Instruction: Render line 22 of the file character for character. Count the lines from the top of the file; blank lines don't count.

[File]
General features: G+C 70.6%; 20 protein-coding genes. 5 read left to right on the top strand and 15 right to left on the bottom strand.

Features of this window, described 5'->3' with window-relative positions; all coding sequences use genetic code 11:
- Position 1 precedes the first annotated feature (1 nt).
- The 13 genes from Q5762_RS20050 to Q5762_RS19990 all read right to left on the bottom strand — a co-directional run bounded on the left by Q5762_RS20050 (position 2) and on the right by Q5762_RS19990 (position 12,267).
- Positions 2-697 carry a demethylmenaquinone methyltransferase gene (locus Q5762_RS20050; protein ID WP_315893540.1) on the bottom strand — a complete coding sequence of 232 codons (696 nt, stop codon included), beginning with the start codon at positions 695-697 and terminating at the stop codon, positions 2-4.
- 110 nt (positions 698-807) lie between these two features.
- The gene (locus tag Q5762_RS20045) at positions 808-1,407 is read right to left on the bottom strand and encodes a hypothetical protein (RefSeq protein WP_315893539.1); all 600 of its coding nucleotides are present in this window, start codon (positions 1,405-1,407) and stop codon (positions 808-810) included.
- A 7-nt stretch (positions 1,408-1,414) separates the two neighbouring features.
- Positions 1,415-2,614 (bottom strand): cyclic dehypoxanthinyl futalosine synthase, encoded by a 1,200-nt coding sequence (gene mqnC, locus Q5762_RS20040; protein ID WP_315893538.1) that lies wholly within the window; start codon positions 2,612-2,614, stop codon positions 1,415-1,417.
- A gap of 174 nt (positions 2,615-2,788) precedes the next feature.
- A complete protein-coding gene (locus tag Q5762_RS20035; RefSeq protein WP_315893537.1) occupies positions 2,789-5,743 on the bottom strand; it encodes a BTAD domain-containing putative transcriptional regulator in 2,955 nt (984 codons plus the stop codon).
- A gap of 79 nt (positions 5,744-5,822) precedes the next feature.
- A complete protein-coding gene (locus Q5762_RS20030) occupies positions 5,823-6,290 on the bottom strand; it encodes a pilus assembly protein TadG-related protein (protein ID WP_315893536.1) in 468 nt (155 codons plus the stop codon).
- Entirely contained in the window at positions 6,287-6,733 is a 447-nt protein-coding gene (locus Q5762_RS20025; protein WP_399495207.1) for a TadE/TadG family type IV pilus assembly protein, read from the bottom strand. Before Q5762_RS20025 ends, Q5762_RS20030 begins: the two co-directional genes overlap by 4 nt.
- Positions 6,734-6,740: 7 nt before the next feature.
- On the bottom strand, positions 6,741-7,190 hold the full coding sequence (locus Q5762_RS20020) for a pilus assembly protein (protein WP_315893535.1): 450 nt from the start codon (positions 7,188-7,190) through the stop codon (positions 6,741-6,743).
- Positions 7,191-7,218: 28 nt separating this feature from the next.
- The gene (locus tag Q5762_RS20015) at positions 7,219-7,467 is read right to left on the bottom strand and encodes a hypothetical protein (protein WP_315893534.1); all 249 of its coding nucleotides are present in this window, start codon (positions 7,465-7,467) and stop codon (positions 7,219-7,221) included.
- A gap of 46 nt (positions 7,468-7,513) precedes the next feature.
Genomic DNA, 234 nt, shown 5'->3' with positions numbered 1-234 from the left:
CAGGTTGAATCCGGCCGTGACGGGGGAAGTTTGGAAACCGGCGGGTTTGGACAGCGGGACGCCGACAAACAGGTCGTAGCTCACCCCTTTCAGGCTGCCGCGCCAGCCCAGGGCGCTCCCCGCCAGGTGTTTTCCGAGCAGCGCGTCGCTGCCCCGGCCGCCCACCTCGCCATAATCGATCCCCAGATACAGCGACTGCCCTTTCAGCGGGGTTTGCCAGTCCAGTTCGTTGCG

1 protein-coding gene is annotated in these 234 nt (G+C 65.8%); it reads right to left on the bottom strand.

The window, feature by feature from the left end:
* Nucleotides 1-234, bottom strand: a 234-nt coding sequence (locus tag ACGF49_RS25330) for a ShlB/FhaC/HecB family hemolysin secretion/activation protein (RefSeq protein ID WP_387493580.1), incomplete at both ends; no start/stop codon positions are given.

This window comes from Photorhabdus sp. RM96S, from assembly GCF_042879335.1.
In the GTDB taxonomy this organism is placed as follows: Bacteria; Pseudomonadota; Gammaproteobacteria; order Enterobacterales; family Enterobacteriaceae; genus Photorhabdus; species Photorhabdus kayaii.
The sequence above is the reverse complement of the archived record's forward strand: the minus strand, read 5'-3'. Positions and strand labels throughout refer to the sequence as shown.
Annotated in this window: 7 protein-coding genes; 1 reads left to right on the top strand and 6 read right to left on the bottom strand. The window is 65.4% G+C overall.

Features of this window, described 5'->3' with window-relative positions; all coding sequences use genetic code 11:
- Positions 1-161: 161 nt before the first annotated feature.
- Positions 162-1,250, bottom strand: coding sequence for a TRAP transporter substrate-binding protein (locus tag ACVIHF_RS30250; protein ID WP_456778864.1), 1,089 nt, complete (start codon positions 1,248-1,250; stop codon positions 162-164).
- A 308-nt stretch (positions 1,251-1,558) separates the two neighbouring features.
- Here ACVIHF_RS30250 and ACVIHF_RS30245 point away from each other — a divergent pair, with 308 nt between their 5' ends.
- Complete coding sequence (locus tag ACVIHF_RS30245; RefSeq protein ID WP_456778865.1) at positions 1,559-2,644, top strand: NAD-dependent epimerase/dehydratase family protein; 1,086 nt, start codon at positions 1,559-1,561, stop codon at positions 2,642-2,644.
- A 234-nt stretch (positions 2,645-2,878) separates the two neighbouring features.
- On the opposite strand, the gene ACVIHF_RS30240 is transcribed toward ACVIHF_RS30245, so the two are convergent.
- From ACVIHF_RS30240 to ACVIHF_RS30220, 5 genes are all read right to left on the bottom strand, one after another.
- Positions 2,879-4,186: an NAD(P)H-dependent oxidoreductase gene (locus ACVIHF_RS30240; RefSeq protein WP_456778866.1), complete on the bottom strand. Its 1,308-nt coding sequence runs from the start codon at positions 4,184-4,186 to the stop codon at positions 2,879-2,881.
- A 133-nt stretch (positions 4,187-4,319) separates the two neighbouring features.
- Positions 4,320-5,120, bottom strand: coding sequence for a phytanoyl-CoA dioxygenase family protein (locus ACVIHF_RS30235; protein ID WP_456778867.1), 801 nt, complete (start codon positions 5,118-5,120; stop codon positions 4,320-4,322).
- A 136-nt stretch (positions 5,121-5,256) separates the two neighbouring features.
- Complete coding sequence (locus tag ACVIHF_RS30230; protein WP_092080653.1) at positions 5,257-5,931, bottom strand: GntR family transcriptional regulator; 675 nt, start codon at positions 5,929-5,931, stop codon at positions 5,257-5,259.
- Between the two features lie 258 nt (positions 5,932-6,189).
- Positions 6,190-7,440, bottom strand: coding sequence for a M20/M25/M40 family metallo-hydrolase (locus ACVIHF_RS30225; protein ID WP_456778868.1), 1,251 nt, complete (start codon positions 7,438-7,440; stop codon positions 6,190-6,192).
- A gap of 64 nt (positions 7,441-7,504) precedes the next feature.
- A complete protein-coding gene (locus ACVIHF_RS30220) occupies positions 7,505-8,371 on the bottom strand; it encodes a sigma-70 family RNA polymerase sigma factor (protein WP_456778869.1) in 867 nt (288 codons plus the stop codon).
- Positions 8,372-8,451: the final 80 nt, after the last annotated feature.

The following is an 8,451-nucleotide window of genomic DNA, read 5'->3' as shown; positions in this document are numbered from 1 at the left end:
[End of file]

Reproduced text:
1 protein-coding gene is annotated in these 234 nt (G+C 65.8%); it reads right to left on the bottom strand.